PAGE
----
Like an onion a mother grows layers of herself, lowering expectations, being more empathetic to those that would support the children’s Journey, and me and finally accepting life for its ups and its downs became a lesson for all of us. See when I gave birth to the children I wasn’t yet there. Giving birth is an enormous achievement, with the loss of your body, the ballooning, the hormones, the eating, the puking, the planning the nesting then the finale. No woman knows if they can handle that pressure of labor, many experience that lack of confidence on the birth of the first baby. The second, well you know you can’t handle it so you ask for the drugs. That is what a mother does, that’s the beginning! Some say that birthing moment is that first true test, but I say I am not sure.

Nothing can prepare you for the first time you see them take a step when they should, or that feeling you get when they don’t. Every mother has been there, for the first fall, the first scratch. Its my suggestion that its the first time you have to decide if you have the courage to make the decision that nobody wants too: The decision to hold your child back, or to leave them alone for the first time.


Best Friends

All those things that can run through a mothers mind as you prepare them for the first day of school and they hate it, cry through the whole first day, but because of you they go back the next day and smile a little. The day you think you have abandoned them, failed them, hurt their feelings when you had to share the discipline is that same day they surprise you with that hug,. That thing the researchers described as attachment presented in its raw form. I was blessed with an advanced daughter and a son with autism, and I am sure my body mechanics did not prepare me for both but I wasn’t the only mother with this problem and those other mothers had to find answers too. Like the mother who makes the decision to start chemotherapy to save the life of their three-year-old son; who prepares you for that scenario? I know now as a mother that would make me physically ill but that mother is not alone, and those mothers find answers. There are so many examples of catalysts that change the wolf mother into her truest and most magical form and every woman who has had to make these hard decisions in life knows what it takes. Today I am more confident as a mother because I give very few absolutions, just because I know everything changes.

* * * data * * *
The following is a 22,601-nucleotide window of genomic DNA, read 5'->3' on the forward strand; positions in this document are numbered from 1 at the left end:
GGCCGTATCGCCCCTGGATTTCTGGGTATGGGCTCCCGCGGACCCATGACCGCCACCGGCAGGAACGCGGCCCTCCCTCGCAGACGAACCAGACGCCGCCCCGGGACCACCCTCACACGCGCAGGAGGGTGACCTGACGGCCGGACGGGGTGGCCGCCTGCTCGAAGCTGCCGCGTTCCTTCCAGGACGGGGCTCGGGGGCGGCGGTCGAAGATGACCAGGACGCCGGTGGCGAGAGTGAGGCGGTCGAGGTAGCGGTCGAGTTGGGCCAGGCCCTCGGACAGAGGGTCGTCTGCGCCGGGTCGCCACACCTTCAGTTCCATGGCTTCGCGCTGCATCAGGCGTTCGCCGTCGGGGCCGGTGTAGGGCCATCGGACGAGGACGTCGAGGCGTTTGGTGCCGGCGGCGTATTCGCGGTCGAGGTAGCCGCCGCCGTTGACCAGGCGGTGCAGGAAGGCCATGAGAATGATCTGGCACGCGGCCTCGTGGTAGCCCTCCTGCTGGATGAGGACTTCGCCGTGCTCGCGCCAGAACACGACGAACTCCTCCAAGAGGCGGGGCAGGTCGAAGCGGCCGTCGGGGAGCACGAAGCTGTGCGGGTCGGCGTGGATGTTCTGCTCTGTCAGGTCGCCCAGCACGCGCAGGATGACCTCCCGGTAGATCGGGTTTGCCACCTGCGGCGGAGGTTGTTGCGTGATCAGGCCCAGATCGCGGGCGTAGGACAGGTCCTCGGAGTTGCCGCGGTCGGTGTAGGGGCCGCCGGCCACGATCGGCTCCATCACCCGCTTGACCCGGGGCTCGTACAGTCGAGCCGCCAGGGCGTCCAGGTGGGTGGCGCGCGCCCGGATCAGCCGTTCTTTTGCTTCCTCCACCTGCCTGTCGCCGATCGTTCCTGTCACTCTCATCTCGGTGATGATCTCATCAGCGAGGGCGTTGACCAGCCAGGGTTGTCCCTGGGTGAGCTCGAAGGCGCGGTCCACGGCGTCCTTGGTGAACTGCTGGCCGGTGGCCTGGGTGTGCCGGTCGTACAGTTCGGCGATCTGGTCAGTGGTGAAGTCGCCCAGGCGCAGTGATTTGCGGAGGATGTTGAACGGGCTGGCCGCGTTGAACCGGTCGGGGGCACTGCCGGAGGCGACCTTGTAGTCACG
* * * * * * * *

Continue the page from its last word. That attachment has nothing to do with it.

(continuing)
Elizabeth Stone once said, “Making the decision to have a child- it is momentous. It is to decide forever to have your heart go walking on the outside of your body

Although a mother’s intuitive nature will be a guide, only time and experience will shape the her bond and character and she will be comfortable with that.


References and Citations

Harlow’s Monkeys

Wikipedia-Harry Fredrick Harlow, October 31,1905- December 18,1981

Simply Psychology, Saul Macleod , 2007

John Bolby- Deputy Director of the World Health Organization 1950

Born February 1907 to September 1990

Maternal Deprivations theory, Saul Macleod, 2009

Attachment theory , Saul Macleod , 2007

Elizabeth Stone – Fordham University

Author Quotes , Goodreads